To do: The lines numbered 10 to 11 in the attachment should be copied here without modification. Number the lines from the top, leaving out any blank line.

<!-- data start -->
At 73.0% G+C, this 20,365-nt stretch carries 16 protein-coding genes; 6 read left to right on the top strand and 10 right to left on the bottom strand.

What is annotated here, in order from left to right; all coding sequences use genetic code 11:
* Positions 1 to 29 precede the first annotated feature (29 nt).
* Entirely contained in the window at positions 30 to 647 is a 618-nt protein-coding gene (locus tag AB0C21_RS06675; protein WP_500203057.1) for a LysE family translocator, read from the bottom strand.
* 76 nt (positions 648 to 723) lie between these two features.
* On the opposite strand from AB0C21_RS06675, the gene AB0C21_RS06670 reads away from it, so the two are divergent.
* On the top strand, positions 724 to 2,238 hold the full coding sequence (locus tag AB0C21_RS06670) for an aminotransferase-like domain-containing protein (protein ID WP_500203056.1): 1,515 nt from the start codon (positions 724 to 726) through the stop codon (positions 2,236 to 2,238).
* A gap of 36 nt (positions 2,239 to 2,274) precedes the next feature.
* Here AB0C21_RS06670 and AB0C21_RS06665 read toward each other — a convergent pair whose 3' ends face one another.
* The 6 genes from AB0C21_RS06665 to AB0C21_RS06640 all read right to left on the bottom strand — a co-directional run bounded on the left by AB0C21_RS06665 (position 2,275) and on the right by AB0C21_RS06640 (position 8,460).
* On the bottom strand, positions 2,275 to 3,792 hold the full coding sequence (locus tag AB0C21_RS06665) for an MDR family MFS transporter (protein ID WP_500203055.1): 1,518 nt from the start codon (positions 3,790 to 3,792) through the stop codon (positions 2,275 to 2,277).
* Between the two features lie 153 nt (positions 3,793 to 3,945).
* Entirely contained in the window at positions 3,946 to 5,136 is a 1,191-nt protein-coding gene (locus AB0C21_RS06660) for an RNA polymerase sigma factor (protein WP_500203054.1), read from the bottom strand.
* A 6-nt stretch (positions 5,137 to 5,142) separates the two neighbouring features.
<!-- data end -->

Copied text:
* The 6 genes from AB0C21_RS06665 to AB0C21_RS06640 all read right to left on the bottom strand — a co-directional run bounded on the left by AB0C21_RS06665 (position 2,275) and on the right by AB0C21_RS06640 (position 8,460).
* On the bottom strand, positions 2,275 to 3,792 hold the full coding sequence (locus tag AB0C21_RS06665) for an MDR family MFS transporter (protein ID WP_500203055.1): 1,518 nt from the start codon (positions 3,790 to 3,792) through the stop codon (positions 2,275 to 2,277).